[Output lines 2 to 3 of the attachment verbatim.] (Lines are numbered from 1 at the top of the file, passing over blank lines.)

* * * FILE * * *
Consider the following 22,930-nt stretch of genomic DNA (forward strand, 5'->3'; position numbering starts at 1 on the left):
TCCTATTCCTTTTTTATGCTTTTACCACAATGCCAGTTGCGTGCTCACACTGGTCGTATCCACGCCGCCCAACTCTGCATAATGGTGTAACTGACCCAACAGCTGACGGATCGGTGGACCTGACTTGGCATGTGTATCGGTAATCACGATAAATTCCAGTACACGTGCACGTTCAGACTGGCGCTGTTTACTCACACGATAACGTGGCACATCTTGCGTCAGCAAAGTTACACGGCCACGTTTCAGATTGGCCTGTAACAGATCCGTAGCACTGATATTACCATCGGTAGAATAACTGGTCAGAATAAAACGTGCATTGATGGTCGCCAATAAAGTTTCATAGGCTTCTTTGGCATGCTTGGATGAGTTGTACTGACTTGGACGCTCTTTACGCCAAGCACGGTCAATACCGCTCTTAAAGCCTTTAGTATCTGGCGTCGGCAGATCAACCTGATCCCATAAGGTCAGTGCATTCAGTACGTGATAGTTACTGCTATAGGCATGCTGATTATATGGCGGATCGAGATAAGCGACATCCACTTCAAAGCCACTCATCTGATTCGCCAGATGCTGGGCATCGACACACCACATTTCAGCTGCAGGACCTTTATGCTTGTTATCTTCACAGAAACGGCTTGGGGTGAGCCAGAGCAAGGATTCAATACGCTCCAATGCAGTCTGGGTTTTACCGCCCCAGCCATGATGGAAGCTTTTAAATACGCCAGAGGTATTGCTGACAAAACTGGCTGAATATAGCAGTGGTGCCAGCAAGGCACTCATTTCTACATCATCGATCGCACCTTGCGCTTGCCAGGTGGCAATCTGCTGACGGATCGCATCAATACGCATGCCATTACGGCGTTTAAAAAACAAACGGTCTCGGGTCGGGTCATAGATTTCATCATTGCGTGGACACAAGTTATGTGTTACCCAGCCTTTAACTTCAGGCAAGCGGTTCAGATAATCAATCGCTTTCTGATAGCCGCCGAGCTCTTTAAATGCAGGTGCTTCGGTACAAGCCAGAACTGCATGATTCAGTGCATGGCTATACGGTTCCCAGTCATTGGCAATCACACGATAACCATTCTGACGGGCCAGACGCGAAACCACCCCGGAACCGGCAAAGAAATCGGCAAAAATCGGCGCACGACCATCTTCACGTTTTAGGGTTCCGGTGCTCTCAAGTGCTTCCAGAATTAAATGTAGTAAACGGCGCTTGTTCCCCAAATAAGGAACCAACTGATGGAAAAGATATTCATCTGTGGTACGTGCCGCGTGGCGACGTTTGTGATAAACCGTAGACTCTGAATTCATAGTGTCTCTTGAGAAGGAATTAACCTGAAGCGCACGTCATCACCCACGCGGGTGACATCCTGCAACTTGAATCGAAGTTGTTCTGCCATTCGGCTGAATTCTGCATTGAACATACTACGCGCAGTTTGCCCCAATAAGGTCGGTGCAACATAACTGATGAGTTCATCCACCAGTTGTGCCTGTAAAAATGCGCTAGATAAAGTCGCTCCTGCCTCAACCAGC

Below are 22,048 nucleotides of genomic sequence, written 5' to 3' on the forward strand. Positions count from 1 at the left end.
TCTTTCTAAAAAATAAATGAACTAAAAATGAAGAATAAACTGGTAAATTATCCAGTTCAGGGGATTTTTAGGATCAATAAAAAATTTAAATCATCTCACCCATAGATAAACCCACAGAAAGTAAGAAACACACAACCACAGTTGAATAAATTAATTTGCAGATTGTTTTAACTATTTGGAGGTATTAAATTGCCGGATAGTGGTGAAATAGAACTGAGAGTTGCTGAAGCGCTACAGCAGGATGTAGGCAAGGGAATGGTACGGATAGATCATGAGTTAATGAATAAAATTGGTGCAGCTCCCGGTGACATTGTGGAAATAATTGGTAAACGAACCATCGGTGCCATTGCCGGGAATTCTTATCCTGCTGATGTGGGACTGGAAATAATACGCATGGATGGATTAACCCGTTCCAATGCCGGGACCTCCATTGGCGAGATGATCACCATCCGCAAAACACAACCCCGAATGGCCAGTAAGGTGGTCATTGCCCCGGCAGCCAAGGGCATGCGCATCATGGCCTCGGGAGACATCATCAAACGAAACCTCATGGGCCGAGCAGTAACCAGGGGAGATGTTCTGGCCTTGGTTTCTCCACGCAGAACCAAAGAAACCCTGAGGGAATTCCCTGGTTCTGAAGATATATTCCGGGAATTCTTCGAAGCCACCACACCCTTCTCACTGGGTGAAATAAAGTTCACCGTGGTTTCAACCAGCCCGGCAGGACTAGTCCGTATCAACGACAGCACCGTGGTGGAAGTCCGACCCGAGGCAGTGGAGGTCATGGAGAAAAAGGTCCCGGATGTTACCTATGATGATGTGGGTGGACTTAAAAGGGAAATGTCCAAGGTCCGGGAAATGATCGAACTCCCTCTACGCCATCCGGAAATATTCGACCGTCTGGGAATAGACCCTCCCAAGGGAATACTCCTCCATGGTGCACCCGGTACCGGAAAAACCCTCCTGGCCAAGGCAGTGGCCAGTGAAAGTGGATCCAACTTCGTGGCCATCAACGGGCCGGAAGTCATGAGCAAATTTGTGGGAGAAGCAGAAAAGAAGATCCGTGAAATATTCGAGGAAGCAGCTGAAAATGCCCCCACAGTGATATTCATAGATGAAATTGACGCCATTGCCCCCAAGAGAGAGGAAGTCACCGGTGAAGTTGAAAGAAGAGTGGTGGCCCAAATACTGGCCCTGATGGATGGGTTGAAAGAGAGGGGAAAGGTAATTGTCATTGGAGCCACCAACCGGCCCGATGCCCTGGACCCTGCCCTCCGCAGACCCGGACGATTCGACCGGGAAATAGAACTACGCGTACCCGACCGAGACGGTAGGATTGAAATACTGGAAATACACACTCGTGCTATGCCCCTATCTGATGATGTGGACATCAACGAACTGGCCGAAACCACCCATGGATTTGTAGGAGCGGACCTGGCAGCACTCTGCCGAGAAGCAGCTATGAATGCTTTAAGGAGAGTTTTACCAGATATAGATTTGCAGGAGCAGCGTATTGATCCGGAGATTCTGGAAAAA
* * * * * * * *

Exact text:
TCCTATTCCTTTTTTATGCTTTTACCACAATGCCAGTTGCGTGCTCACACTGGTCGTATCCACGCCGCCCAACTCTGCATAATGGTGTAACTGACCCAACAGCTGACGGATCGGTGGACCTGACTTGGCATGTGTATCGGTAATCACGATAAATTCCAGTACACGTGCACGTTCAGACTGGCGCTGTTTACTCACACGATAACGTGGCACATCTTGCGTCAGCAAAGTTACACGGCCACGTTTCAGATTGGCCTGTAACAGATCCGTAGCACTGATATTACCATCGGTAGAATAACTGGTCAGAATAAAACGTGCATTGATGGTCGCCAATAAAGTTTCATAGGCTTCTTTGGCATGCTTGGATGAGTTGTACTGACTTGGACGCTCTTTACGCCAAGCACGGTCAATACCGCTCTTAAAGCCTTTAGTATCTGGCGTCGGCAGATCAACCTGATCCCATAAGGTCAGTGCATTCAGTACGTGATAGTTACTGCTATAGGCATGCTGATTATATGGCGGATCGAGATAAGCGACATCCACTTCAAAGCCACTCATCTGATTCGCCAGATGCTGGGCATCGACACACCACATTTCAGCTGCAGGACCTTTATGCTTGTTATCTTCACAGAAACGGCTTGGGGTGAGCCAGAGCAAGGATTCAATACGCTCCAATGCAGTCTGGGTTTTACCGCCCCAGCCATGATGGAAGCTTTTAAATACGCCAGAGGTATTGCTGACAAAACTGGCTGAATATAGCAGTGGTGCCAGCAAGGCACTCATTTCTACATCATCGATCGCACCTTGCGCTTGCCAGGTGGCAATCTGCTGACGGATCGCATCAATACGCATGCCATTACGGCGTTTAAAAAACAAACGGTCTCGGGTCGGGTCATAGATTTCATCATTGCGTGGACACAAGTTATGTGTTACCCAGCCTTTAACTTCAGGCAAGCGGTTCAGATAATCAATCGCTTTCTGATAGCCGCCGAGCTCTTTAAATGCAGGTGCTTCGGTACAAGCCAGAACTGCATGATTCAGTGCATGGCTATACGGTTCCCAGTCATTGGCAATCACACGATAACCATTCTGACGGGCCAGACGCGAAACCACCCCGGAACCGGCAAAGAAATCGGCAAAAATCGGCGCACGACCATCTTCACGTTTTAGGGTTCCGGTGCTCTCAAGTGCTTCCAGAATTAAATGTAGTAAACGGCGCTTGTTCCCCAAATAAGGAACCAACTGATGGAAAAGATATTCATCTGTGGTACGTGCCGCGTGGCGACGTTTGTGATAAACCGTAGACTCTGAATTCATAGTGTCTCTTGAGAAGGAATTAACCTGAAGCGCACGTCATCACCCACGCGGGTGACATCCTGCAACTTGAATCGAAGTTGTTCTGCCATTCGGCTGAATTCTGCATTGAACATACTACGCGCAGTTTGCCCCAATAAGGTCGGTGCAACATAACTGATGAGTTCATCCACCAGTTGTGCCTGTAAAAATGCGCTAGATAAAGTCGCTCCTGCCTCAACCAGC

Below are 22,048 nucleotides of genomic sequence, written 5' to 3' on the forward strand. Positions count from 1 at the left end.